Angela Merkel must hold together fragile coalition in fourth term as chancellor
The coalition took 171 days to put together.
Angela Merkel is starting her fourth term as German chancellor in stormy times as she heads a fragile coalition that took almost six months to put together.
She is facing pressure to bolster a fractious European Union and prove that liberal democracy can succeed as she faces a trade standoff with an increasingly protectionist US and a confident China and Russia.
Ms Merkel, chancellor since 2005 and the EU’s longest-serving leader, was sworn in on Wednesday at the head of a “grand coalition” of Germany’s biggest parties.
That put an end to months of drift after September’s election, during which Germany’s voice in the world was weakened by the domestic political impasse.
She can now turn her attention fully to matters such as French President Emmanuel Macron’s months-old proposals for ambitious reforms of the EU and its currency union, and US President Donald Trump’s threats of trade tariffs against the EU and even taxes on German carmakers.
At home, Ms Merkel will have to hold together potentially her most fragile governing coalition yet in what is widely expected to be her last term.
It contains the same parties as her last administration — her Christian Democratic Union, its Bavaria-only sister party, the Christian Social Union and the centre-left Social Democrats — but putting the new administration together has been unprecedentedly difficult after all three lost significant support in September’s election.
A parliamentary vote on Wednesday to re-elect Ms Merkel came 171 days after the election, nearly double the previous record.
The Social Democrats initially planned to go into opposition after crashing to their worst result since the Second World War, but German President Frank-Walter Steinmeier nudged them into a reluctant about-turn after Ms Merkel’s talks with two smaller parties collapsed in November.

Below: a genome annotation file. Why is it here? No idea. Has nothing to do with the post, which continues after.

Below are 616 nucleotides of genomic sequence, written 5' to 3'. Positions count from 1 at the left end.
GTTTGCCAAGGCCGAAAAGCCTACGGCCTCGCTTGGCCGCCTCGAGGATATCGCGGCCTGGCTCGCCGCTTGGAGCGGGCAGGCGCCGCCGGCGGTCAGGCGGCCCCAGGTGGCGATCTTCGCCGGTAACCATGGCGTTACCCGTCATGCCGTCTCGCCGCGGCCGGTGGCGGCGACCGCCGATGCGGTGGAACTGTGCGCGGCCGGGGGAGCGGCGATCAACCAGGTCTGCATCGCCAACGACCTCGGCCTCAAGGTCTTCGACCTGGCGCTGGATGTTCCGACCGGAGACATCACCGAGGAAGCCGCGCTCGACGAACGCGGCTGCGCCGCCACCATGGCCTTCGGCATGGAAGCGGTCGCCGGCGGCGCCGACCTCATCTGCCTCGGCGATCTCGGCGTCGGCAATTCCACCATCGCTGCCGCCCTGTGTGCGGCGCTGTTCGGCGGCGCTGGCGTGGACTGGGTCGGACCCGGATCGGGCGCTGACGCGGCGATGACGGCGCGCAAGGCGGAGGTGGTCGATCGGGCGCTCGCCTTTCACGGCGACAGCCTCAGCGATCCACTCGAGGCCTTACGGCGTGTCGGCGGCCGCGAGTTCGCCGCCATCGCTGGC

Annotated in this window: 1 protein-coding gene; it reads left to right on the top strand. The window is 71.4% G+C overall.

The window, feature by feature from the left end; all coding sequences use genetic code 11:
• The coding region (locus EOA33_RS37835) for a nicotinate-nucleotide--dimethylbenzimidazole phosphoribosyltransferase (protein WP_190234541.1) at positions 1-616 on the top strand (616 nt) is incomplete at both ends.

Ms Merkel was able to take office only after two-thirds of the Social Democrats’ members approved in a ballot the coalition deal clinched last month. With all the coalition parties keen to send signals of renewal, she leads a much-changed Cabinet.
At least 35 coalition politicians did not support her in Wednesday’s 364-315 vote, and Ms Merkel won only nine votes more than the absolute majority she needed.
She faces a deeply divided opposition led by the nationalist Alternative for Germany party, which entered parliament in September after campaigning hard against Ms Merkel and her 2015 decision to allow in large numbers of migrants.
“Finally we have a new government — a government of election losers, business as usual,” Alternative for Germany co-leader Alice Weidel said.
Ms Merkel, 63, has long dismissed the notion that she should be regarded as the “leader of the free world” following the election of Mr Trump, who is unpopular in Germany and elsewhere in Europe.
A strong advocate of multilateral solutions, she says that no one person or country can solve every problem.
However, Mr Steinmeier underlined expectations that Germany should serve as an example as he formally appointed her new government.
“Western liberal democracies are exposed to challenges, external as well as internal,” he said, with authoritarian alternatives gaining in confidence.
“The expectations of our friends and partners are huge, particularly in Europe,” Mr Steinmeier said. “Many hope we in Germany will show that liberal democracies are capable of acting and facing the future.”
Ms Merkel’s first trip abroad of her fourth term will take her to Paris on Friday to meet Mr Macron.
In comments published on Wednesday by Germany’s Frankfurter Allgemeine Zeitung, the French leader was quoted as saying that “if Germany doesn’t move, part of my project is condemned to failure”.
He added: “I don’t think for a second that a European project can succeed without or against Germany.”
Elsewhere in Europe, Italy has entered post-election political gridlock just as Germany’s ends.
And there are growing tensions between western nations and countries in eastern Europe, such as the nationalist governments of Poland and Hungary.